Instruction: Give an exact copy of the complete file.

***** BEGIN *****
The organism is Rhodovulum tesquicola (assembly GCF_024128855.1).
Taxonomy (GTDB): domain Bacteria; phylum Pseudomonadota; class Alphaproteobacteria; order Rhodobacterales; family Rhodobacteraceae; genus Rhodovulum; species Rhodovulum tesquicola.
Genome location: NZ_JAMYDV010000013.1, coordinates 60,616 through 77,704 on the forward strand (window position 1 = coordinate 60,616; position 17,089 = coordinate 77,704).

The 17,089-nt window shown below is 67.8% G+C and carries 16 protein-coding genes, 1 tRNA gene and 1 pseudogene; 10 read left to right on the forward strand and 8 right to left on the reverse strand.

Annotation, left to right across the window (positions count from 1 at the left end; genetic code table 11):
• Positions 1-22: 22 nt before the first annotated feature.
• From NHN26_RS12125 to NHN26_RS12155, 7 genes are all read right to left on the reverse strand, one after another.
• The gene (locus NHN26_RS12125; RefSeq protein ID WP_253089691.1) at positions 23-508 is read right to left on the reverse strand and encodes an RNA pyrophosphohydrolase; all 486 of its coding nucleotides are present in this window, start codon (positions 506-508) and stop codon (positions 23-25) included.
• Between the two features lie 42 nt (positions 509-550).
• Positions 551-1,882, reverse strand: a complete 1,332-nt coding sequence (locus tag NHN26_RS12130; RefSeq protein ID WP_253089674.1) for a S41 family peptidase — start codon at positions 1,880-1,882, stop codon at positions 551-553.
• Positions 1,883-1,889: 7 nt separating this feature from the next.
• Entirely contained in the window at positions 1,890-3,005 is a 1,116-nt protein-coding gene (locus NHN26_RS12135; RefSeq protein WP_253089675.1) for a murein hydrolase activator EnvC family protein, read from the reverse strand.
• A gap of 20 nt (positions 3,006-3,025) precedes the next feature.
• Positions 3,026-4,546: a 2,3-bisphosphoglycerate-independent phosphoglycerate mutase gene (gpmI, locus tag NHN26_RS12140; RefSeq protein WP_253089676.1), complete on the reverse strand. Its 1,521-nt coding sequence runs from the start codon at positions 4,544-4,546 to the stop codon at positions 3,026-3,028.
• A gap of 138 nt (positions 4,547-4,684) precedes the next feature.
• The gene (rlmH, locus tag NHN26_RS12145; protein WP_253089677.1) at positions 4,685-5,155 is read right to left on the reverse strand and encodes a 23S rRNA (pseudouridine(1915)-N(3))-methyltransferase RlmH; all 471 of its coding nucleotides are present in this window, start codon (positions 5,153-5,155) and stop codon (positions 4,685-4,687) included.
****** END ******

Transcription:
The organism is Rhodovulum tesquicola (assembly GCF_024128855.1).
Taxonomy (GTDB): domain Bacteria; phylum Pseudomonadota; class Alphaproteobacteria; order Rhodobacterales; family Rhodobacteraceae; genus Rhodovulum; species Rhodovulum tesquicola.
Genome location: NZ_JAMYDV010000013.1, coordinates 60,616 through 77,704 on the forward strand (window position 1 = coordinate 60,616; position 17,089 = coordinate 77,704).

The 17,089-nt window shown below is 67.8% G+C and carries 16 protein-coding genes, 1 tRNA gene and 1 pseudogene; 10 read left to right on the forward strand and 8 right to left on the reverse strand.

Annotation, left to right across the window (positions count from 1 at the left end; genetic code table 11):
• Positions 1-22: 22 nt before the first annotated feature.
• From NHN26_RS12125 to NHN26_RS12155, 7 genes are all read right to left on the reverse strand, one after another.
• The gene (locus NHN26_RS12125; RefSeq protein ID WP_253089691.1) at positions 23-508 is read right to left on the reverse strand and encodes an RNA pyrophosphohydrolase; all 486 of its coding nucleotides are present in this window, start codon (positions 506-508) and stop codon (positions 23-25) included.
• Between the two features lie 42 nt (positions 509-550).
• Positions 551-1,882, reverse strand: a complete 1,332-nt coding sequence (locus tag NHN26_RS12130; RefSeq protein ID WP_253089674.1) for a S41 family peptidase — start codon at positions 1,880-1,882, stop codon at positions 551-553.
• Positions 1,883-1,889: 7 nt separating this feature from the next.
• Entirely contained in the window at positions 1,890-3,005 is a 1,116-nt protein-coding gene (locus NHN26_RS12135; RefSeq protein WP_253089675.1) for a murein hydrolase activator EnvC family protein, read from the reverse strand.
• A gap of 20 nt (positions 3,006-3,025) precedes the next feature.
• Positions 3,026-4,546: a 2,3-bisphosphoglycerate-independent phosphoglycerate mutase gene (gpmI, locus tag NHN26_RS12140; RefSeq protein WP_253089676.1), complete on the reverse strand. Its 1,521-nt coding sequence runs from the start codon at positions 4,544-4,546 to the stop codon at positions 3,026-3,028.
• A gap of 138 nt (positions 4,547-4,684) precedes the next feature.
• The gene (rlmH, locus tag NHN26_RS12145; protein WP_253089677.1) at positions 4,685-5,155 is read right to left on the reverse strand and encodes a 23S rRNA (pseudouridine(1915)-N(3))-methyltransferase RlmH; all 471 of its coding nucleotides are present in this window, start codon (positions 5,153-5,155) and stop codon (positions 4,685-4,687) included.